Biography of King of Babilonia Samsu-Iluna (1749-1712 a.C.)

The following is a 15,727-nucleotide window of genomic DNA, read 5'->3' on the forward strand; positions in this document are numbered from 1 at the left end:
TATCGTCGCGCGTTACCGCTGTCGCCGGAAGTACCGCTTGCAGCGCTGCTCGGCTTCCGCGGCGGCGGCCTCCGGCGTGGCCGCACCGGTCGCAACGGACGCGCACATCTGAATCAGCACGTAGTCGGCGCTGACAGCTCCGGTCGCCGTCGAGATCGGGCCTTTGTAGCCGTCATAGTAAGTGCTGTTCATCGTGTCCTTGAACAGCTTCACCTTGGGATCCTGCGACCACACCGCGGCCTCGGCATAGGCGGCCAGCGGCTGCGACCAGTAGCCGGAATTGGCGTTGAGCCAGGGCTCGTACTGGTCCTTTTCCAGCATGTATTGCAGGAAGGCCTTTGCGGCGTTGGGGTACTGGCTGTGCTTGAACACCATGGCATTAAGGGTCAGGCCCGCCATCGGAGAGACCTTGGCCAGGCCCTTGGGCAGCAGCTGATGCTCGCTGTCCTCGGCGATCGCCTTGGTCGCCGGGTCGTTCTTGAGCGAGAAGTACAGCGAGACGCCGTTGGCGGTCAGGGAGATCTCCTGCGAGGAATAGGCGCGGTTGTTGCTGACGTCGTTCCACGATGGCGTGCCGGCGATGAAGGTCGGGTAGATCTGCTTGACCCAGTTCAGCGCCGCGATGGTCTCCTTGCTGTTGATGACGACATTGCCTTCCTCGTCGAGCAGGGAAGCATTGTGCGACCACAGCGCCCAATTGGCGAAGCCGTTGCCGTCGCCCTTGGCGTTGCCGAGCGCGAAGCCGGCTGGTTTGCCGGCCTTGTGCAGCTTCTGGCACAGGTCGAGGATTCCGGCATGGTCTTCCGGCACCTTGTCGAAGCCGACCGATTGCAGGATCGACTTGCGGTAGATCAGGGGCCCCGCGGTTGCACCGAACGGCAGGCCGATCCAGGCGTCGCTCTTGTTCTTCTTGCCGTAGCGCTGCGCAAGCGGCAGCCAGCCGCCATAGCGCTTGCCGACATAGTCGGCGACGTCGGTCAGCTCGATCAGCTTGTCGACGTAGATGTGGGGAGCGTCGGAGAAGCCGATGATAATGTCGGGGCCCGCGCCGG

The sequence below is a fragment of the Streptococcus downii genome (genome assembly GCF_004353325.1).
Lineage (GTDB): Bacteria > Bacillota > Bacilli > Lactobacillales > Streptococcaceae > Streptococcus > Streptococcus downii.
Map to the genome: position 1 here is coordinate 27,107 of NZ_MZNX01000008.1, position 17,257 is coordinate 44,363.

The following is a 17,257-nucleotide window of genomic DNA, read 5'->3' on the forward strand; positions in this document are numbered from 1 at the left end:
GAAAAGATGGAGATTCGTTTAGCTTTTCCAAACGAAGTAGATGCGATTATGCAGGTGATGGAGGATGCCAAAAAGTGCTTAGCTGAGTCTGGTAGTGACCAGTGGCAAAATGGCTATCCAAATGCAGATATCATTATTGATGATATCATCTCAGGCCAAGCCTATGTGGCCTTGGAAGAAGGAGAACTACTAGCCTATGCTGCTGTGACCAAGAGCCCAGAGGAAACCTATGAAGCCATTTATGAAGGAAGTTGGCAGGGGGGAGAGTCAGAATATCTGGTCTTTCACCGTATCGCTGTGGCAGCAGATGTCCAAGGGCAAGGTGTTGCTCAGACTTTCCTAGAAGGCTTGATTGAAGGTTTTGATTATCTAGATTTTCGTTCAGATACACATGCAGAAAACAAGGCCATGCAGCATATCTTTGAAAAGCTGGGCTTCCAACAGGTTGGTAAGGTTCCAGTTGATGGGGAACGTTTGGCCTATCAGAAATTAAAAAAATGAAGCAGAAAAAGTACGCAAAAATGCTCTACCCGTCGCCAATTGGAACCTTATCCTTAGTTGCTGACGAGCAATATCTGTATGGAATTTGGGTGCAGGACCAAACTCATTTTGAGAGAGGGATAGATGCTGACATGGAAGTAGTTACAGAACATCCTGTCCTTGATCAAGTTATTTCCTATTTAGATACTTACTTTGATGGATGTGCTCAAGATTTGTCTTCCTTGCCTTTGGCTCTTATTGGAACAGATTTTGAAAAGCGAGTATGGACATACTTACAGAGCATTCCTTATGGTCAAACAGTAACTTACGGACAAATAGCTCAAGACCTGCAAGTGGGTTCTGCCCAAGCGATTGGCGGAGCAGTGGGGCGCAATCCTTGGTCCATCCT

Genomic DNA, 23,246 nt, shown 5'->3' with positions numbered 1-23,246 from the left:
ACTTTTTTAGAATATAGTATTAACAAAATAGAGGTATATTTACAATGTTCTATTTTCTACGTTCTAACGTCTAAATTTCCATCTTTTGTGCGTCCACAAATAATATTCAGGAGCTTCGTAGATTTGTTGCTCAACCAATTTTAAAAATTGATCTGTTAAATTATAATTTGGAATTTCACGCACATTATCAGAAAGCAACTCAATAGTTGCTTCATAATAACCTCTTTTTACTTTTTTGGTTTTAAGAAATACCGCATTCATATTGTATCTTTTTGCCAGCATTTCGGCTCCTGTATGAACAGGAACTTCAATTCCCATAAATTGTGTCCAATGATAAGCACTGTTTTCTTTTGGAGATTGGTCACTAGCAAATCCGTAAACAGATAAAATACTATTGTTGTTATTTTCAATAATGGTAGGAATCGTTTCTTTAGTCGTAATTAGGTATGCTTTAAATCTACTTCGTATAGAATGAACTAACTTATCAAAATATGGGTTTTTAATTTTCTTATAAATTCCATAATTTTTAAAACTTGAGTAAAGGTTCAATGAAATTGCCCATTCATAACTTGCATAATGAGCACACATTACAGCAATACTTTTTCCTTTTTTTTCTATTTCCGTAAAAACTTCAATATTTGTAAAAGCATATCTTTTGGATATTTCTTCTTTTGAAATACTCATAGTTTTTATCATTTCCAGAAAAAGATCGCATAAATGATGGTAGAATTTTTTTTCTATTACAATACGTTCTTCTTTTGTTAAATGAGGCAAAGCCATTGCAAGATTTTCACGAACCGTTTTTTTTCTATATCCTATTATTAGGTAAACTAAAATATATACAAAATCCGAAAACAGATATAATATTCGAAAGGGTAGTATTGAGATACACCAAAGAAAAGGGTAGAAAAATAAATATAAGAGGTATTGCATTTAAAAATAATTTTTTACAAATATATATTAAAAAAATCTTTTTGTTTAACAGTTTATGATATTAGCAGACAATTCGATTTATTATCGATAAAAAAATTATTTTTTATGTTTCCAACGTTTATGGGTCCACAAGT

(Sa-am-su-i-lu-na) Seventh King of the first dynasty of Babylon (amorrean dynasty), son and successor of Hammurabi and continuer of political and administrative line of this. He/She had to cope with the complex social and economic situation of a vast Empire, held by the weapons. In its ninth year of reign, the cottages (Kashushu), an East Village whose origins are known very little, they descended upon Babylon, perhaps pressured by the movements of Indo-European peoples. Samsu-Iluna could deal with them, even though the situation of this invasion was exploited by some cities (Ur, Larsa, Uruk) Mesopotamian South who revolted, action that was echoed in most northern cities (Isin, Eshnunna). More serious was the emancipation of southern Sumer, where around 1735 BC was a native dynasty, known as the "Dynasty of the country of the sea", formed by Sumerians and akkadians waste. Despite the efforts made, he/she could not prevent that by the North such an Adasi, son of no one, put in Assur which this city escaped, therefore the control of Samsu-Iluna, who could, however, dominate the Middle Euphrates (struggles against Muti-Khurshana). Likewise, the imperial city was attacked by the Kutir-Nakhkhunte Ielamita, although he/she could be expelled at the expense of great losses. In fact, Babylon, the son of Hammurabi, had been reduced to primitive borders, that is, the scope of Acad. Samsu-Iluna was succeeded by his son Abi-Eshukh.